“black wine in jars of jade
Cooled all these months in hoarded snow,
Black wine with purple starlight in its bosom,
Oily and sweet as the soul of a brown maid
Brought from the forenoon's archipelago,
Her brows bound bright with many a scarlet blossom
Like the blood of the slain that flowered free
When we met the black men knee to knee.”

How apt the verses are! How close are wine and snow to lust and slaughter!

I have been digressing, for all that; let us return to our goats!

The structure of the mind reveals its history as does the structure of the body.

(Capitals, please, or bang on something; that has got to sink in.)

Just as your body was at one stage the body of an ape, a fish, a frog (and all the rest of it) so did that animal at that stage possess a mind correlative.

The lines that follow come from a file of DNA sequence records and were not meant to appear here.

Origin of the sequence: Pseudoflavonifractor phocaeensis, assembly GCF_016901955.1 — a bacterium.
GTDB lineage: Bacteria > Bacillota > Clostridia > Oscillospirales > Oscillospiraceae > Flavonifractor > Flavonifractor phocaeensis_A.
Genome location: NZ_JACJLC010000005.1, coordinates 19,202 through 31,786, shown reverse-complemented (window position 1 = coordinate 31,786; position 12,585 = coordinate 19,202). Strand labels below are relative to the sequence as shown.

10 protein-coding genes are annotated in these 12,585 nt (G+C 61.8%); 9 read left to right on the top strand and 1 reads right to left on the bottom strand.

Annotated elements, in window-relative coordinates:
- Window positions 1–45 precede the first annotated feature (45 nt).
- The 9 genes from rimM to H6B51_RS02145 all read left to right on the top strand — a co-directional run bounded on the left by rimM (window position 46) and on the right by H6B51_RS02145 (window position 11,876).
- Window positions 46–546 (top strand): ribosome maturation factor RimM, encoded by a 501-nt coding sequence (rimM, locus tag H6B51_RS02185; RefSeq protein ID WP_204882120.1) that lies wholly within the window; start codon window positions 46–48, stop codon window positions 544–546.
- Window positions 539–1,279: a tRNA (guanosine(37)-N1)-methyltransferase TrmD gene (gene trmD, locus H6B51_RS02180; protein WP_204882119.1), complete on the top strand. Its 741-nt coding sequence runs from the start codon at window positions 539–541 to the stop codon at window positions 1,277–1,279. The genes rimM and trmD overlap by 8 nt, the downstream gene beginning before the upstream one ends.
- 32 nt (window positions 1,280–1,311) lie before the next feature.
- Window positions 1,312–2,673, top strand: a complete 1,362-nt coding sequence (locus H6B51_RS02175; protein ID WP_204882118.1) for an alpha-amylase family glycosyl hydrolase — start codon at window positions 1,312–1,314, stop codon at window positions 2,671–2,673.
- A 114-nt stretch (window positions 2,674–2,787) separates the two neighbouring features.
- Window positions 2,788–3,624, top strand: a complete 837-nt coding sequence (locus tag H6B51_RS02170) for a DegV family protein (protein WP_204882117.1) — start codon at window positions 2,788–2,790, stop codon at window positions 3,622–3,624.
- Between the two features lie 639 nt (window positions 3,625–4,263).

Now then!  In the course of that kind of initiation conferred by Sammasati, the layers are stripped off very much as happens in elementary meditation (Dharana) to the conscious mind.

(There is a way of acquiring a great deal of strange and unsuspected knowledge of these matters by the use of Sulphuric Ether, (C2H5)2O, according to a special technique.  I wrote a paper on it once, 16 pp. 4{to}, and fearing that it might be lost had many copies made and distributed.  Where is it?  I must write you a letter one day.1) )

Accordingly, one finds oneself experiencing the thoughts, the feelings, the desires of a gorilla, a crocodile, a rat, a devil-fish, or what have you!  One is no longer capable of human thoughts in the ordinary sense of the word; such would be wholly unintelligible.

I leave the rest to your imagination; doesn't it sound to you a little like some of the accounts of “The Dweller on the Threshold?”

Love is the law, love under will.



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This paper is still extant; I am unaware of details of publication.  Internal evidence gives it an earliest possible date of 1920 – T.S.